US Educators Infiltrate East Bloc Teachers and Other Groups Help Revise Texts, Share Teaching Methods, Democratize Education. REVOLUTION IN THE SCHOOLS Series: WINDOWS ON AMERICA. Part 23 of a Series
Lucia Mouat, writer of The Christian Science Monitor, The Christian Science Monitor
AMERICAN educators are scrambling to answer a sweeping call for help from their East European colleagues.
The task is awesome: to help transform totalitarian education systems into much more democratic ones.
The American response has been swift and mixed. Enthusiastic teachers and Peace Corps volunteers have rushed abroad this summer to share their knowledge of English and teaching techniques. Other educators are helping to revise history and government texts. Many nonprofit groups and universities are aiding in similar ways under agreements with specific universities.
Leaders of some of the newly formed independent teacher unions in Eastern Europe made it clear at the recent American Federation of Teachers (AFT) meeting here that the help is greatly appreciated and that it could never amount to too much.
"We need much more than Americans are able to provide," insisted Wiktor Kulerski, former leader of Teachers Solidarity in Poland and now vice minister for education.
"Everything you send, including old textbooks, will be used as much as possible," stressed Jaroslav Kalous, chairman of the schools committee of the Civic Forum of Czechoslovakia, one of the groups that helped spur free elections there last year.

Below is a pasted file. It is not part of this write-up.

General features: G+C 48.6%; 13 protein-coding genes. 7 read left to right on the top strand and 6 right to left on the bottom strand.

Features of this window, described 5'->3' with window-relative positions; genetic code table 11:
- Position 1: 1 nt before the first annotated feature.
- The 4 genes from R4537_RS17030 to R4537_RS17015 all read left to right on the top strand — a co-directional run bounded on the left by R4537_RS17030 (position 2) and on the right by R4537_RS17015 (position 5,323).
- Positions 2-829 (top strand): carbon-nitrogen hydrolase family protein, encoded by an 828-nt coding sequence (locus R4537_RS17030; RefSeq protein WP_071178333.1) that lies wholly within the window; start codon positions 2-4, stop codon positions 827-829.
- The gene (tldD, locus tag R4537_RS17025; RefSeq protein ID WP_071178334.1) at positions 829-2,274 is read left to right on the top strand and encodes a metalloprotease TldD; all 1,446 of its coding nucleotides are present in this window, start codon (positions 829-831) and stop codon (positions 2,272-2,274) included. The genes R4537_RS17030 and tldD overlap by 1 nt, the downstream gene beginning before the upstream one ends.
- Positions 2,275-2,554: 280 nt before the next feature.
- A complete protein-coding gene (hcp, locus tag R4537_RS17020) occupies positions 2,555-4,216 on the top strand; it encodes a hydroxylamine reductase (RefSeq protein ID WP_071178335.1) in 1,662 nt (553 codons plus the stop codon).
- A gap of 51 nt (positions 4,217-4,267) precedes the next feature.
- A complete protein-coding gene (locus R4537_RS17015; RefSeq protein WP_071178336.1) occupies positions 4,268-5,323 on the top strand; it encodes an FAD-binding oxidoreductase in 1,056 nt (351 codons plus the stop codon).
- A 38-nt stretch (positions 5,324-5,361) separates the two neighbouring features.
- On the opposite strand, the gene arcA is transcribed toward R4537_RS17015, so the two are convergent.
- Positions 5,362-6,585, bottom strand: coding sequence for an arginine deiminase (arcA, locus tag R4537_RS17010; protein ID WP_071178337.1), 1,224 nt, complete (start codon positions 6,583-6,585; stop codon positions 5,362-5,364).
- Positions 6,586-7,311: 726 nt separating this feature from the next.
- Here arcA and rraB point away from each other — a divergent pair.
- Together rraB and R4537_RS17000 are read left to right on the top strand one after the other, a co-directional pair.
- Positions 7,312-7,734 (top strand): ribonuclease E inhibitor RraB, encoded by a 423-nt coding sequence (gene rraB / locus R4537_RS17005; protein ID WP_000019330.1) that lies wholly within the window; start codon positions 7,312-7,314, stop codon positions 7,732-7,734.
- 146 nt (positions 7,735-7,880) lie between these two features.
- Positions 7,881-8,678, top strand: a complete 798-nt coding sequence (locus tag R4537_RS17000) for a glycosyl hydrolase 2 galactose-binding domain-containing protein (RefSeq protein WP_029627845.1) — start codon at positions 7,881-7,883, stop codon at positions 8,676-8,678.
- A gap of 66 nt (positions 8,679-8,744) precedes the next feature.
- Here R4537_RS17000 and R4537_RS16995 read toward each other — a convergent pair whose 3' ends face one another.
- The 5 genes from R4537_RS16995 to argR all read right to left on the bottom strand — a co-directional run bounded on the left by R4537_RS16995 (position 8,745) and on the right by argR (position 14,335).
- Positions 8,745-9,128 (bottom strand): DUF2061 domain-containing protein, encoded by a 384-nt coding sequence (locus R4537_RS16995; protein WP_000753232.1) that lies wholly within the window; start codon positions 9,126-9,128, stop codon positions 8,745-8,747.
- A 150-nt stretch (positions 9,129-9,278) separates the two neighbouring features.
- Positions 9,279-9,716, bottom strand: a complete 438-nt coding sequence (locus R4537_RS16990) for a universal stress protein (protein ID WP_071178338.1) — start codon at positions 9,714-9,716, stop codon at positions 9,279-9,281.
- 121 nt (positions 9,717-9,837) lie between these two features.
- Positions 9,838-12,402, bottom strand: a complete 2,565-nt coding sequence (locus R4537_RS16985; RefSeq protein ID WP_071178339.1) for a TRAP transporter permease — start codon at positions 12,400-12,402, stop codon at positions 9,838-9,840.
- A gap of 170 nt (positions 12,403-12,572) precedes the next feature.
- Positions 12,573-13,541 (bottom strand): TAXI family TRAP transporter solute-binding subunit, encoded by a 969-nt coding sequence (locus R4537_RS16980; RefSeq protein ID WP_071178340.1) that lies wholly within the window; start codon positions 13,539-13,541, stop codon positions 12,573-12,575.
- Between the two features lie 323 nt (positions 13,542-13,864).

Several East Europeans attending the AFT meeting and workshops said that the experience gave them their most graphic lessons yet in democracy.
Pokorni Zoltan, a spokesman for the Democratic Teachers Union of Hungary, said he was particularly impressed that the Massachusetts Teachers Union volunteered to pick up the garbage after a group picnic on the University of Massachusetts campus. He says he admires this show of "moral capital," beyond any interest in power or money.
Only recently have both sides come to appreciate the extent of the need for education reform in Eastern Europe.
"I think the degree to which the whole educational system really needs to be revamped has even flabbergasted the East Europeans," says R. Bruce McColm, executive director of Freedom House, a group that monitors global human rights and civil liberties progress around the world. Freedom House has been working with the AFT to develop and translate new teaching materials.
The demand for change includes everything from teaching methods - such as the encouragement of student questions and critical thinking - to the content of such subjects as math and science, once regarded as free from ideology. …